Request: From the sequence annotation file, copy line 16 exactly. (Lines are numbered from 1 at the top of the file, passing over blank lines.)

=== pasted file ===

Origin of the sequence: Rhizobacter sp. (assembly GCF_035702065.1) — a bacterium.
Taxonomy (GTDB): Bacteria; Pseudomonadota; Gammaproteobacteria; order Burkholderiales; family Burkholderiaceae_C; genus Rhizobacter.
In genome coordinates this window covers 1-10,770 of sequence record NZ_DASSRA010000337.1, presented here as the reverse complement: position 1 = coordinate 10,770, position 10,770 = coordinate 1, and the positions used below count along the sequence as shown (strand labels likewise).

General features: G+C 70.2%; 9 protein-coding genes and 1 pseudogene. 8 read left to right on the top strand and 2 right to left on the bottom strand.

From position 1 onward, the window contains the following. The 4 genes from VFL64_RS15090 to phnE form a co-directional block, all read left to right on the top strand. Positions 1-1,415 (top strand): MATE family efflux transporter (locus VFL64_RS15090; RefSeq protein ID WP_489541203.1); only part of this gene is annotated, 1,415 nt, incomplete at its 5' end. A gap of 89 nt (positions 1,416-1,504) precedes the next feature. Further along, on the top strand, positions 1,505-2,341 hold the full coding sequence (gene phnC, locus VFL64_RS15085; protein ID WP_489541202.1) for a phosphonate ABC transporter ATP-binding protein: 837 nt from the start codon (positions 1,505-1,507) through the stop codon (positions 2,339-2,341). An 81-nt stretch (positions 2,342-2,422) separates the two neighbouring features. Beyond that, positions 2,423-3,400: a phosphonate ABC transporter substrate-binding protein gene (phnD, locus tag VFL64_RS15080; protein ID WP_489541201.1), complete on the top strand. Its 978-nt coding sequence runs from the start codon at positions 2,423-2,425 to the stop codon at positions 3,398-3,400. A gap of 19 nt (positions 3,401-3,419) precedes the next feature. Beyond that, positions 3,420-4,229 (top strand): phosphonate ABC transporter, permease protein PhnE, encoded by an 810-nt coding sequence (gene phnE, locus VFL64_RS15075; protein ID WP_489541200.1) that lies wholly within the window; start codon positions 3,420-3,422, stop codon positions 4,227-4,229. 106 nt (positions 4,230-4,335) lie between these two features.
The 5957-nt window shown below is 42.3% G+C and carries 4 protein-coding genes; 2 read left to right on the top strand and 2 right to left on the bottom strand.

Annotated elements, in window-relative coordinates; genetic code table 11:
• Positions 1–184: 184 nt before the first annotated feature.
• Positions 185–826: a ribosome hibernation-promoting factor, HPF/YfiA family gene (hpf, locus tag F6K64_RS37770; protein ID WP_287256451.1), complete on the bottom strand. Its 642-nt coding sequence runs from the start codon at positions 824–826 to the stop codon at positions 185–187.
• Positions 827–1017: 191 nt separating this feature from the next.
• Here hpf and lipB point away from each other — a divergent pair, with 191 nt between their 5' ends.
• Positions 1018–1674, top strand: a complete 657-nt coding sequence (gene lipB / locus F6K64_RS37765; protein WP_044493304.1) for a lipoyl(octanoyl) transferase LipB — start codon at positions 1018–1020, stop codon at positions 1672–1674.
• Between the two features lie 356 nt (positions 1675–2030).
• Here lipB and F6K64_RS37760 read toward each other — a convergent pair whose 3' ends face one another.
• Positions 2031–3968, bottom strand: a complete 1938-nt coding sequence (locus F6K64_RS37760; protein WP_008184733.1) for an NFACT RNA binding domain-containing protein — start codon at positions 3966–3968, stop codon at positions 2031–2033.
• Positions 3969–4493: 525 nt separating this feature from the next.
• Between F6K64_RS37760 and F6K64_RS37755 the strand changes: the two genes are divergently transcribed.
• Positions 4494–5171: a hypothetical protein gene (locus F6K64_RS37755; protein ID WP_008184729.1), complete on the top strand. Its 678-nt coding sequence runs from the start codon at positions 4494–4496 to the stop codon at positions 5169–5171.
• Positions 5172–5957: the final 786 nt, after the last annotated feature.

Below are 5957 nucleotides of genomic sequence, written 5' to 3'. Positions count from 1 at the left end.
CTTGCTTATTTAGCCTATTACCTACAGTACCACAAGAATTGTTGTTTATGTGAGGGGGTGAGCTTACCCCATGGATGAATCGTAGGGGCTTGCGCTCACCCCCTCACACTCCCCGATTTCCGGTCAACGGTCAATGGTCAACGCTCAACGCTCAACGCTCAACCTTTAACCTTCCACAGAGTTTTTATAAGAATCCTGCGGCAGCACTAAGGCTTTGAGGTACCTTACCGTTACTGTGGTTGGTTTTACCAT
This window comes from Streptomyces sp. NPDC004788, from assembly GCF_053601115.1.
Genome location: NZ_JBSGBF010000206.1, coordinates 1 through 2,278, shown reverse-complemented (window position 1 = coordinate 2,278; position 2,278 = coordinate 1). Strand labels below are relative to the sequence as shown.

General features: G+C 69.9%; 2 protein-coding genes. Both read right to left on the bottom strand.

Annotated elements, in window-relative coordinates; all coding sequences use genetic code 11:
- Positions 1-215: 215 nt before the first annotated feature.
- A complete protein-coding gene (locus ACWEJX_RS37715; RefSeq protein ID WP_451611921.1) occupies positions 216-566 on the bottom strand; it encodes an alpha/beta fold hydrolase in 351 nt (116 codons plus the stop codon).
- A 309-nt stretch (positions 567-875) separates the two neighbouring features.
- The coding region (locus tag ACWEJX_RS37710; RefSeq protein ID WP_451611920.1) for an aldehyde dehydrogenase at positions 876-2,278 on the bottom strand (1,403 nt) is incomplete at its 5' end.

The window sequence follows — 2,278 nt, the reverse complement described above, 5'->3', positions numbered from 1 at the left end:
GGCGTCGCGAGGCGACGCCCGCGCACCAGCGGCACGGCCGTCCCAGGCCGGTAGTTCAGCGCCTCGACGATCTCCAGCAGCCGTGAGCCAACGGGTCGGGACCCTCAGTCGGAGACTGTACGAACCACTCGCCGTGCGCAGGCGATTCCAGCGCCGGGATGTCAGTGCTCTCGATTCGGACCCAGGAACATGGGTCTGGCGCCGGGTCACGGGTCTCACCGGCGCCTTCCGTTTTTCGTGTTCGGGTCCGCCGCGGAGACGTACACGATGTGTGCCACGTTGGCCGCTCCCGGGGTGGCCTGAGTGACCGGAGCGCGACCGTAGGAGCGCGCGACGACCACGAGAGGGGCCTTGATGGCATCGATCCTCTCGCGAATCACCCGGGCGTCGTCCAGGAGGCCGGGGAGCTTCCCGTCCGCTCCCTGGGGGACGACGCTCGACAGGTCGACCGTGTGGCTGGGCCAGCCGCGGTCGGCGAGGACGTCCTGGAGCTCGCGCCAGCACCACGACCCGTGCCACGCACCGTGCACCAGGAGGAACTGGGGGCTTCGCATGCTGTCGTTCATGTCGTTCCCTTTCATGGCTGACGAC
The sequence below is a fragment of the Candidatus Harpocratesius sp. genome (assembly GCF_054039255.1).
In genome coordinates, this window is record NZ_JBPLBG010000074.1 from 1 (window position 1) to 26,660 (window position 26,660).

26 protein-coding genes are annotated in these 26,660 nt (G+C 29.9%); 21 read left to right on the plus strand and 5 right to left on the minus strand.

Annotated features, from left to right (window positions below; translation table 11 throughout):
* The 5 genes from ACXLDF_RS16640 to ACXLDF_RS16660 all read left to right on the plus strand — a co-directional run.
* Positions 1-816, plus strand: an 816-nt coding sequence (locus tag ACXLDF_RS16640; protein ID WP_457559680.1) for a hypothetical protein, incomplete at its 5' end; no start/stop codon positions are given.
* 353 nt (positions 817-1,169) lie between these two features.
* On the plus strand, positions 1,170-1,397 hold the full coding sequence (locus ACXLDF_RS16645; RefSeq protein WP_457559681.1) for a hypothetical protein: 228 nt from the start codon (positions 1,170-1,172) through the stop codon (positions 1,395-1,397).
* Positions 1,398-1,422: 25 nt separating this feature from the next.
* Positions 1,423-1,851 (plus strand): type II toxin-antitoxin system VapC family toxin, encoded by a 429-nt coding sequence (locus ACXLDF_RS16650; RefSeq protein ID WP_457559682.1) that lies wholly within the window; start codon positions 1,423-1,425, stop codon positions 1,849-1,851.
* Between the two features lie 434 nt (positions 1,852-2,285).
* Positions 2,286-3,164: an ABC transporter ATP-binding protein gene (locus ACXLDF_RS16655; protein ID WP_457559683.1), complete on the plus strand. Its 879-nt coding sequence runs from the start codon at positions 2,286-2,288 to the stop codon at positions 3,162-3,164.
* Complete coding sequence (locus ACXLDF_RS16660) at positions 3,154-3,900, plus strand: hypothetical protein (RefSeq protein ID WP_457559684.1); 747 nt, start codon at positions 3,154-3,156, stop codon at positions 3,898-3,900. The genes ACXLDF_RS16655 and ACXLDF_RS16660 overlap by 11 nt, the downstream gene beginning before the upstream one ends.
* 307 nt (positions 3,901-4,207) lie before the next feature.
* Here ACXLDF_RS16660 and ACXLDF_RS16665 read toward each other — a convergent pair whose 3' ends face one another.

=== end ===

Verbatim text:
• Positions 3969–4493: 525 nt separating this feature from the next.